Health conditions that often affect Chihuahuas include hypoglycemia and pulmonic stenosis, which is a disorder of the heart valve.
While Siberian huskies can live up to 13 years, which isn’t as impressive a lifespan compared to some other breeds, they have an amazing physical profile and health. Since they were bred as sled dogs, they are used to harsh living conditions, which is the main reason for their great health in regular living conditions.
Their common health problems are mainly ophthalmological and include cataracts, corneal dystrophy, and retinal atrophy.
This small dog breed, famous for its friendly demeanor, has an average lifespan of 12 to 14 years and rarely suffers from serious health problems.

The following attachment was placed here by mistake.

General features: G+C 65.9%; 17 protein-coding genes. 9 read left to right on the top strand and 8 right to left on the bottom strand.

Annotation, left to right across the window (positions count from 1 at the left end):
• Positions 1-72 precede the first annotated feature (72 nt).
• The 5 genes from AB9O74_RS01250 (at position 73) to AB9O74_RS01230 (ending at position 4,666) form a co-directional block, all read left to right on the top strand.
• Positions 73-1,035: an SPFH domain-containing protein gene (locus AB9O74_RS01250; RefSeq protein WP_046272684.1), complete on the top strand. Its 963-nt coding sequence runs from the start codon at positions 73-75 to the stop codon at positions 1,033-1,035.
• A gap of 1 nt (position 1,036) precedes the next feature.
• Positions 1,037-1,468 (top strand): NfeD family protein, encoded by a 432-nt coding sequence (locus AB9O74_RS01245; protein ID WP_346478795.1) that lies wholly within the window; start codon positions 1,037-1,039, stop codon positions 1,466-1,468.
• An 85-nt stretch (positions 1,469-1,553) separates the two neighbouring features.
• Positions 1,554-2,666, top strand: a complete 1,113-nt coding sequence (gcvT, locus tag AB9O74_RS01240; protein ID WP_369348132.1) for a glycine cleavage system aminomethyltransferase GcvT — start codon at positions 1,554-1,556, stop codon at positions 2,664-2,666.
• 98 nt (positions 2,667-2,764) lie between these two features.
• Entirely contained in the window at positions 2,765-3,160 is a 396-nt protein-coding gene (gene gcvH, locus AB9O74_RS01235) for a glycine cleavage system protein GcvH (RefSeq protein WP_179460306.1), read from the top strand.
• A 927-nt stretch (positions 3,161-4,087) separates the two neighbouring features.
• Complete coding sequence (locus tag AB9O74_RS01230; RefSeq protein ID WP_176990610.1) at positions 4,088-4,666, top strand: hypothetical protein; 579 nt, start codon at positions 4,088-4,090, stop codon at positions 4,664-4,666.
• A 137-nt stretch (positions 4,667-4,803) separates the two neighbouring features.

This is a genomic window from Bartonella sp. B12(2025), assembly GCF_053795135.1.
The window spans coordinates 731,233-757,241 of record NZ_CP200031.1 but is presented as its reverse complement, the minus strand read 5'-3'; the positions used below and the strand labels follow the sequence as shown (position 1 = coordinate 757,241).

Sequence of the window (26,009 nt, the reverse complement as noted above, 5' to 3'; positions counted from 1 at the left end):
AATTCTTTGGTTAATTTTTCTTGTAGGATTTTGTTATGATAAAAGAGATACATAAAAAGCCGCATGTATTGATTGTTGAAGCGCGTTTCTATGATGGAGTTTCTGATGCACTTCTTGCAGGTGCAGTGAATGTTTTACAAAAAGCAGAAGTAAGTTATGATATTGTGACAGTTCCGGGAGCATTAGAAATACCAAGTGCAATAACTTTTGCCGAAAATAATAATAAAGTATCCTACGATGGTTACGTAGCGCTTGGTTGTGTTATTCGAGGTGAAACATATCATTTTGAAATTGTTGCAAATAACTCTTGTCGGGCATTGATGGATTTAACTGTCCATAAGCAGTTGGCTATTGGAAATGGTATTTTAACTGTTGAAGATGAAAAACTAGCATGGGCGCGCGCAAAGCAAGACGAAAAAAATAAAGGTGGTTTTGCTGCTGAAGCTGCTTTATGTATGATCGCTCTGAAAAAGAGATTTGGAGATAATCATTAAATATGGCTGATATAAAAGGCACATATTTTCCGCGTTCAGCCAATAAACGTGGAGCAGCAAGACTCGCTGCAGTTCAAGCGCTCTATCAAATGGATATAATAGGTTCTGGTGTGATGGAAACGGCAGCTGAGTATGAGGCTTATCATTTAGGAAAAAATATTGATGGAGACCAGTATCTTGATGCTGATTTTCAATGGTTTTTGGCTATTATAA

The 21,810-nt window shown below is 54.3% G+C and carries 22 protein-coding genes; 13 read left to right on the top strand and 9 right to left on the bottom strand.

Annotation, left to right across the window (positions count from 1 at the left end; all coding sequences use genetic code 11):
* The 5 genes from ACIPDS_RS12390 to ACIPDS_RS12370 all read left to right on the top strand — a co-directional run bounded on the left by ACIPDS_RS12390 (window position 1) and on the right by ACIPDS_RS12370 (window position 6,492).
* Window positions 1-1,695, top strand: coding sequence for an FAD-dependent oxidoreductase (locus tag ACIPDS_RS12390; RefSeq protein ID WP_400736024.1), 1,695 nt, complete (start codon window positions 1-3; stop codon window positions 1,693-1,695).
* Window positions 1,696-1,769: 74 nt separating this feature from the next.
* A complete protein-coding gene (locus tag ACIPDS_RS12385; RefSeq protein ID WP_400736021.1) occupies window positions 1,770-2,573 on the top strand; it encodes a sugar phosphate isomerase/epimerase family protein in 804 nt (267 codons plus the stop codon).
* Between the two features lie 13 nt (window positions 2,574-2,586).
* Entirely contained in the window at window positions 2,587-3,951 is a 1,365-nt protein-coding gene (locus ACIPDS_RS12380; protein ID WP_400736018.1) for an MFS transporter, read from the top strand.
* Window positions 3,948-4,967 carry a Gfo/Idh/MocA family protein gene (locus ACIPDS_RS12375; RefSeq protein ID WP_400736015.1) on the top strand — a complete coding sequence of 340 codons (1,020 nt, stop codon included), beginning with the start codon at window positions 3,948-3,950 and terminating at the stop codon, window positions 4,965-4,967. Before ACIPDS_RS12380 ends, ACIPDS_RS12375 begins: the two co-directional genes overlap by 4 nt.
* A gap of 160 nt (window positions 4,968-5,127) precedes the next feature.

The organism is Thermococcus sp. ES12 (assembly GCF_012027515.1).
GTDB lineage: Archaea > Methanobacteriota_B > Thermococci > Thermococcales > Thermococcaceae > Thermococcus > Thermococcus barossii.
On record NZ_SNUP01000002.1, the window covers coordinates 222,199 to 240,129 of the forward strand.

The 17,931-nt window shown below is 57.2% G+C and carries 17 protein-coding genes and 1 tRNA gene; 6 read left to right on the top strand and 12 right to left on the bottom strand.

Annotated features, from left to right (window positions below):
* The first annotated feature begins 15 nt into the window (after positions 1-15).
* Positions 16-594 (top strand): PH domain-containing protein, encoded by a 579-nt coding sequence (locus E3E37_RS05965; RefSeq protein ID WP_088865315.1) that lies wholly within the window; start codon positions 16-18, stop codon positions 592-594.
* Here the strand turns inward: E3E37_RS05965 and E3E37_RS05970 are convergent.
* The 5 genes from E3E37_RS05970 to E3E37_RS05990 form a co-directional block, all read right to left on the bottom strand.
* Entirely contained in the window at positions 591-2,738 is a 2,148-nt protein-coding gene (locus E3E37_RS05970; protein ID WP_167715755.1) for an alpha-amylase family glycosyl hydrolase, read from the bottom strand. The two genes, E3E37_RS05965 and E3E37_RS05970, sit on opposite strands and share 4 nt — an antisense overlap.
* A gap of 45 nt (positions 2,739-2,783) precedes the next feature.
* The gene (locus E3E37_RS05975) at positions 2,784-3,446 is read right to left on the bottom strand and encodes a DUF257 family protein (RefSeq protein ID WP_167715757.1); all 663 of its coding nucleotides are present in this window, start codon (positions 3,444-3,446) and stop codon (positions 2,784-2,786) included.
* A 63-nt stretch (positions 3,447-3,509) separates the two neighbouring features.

Those that do affect them commonly include elbow dysplasia and deafness. They aren’t high-energy dogs, which means that short walks are enough to meet their exercise needs.
Don’t be fooled by the appearance of this cute breed because it is a very resilient and tough dog breed. While they do have the propensity for getting overweight and are prone to cataracts, they are generally extremely healthy breed.
Their average lifespan is between 12 and 14 years. However, Bichon Frise requires a lot of grooming to decrease the chances of certain infections.
One look at a greyhound and their lean physique tells a lot about their outstanding health. They are one of the fastest breeds, but they are also one of the oldest breeds in the world since their origins date back to ancient Egypt and Mesopotamia.
These intelligent dogs can live up to 13 years without being seriously ill. However, they are prone to elbow and hip dysplasia, as well as hypothyroidism.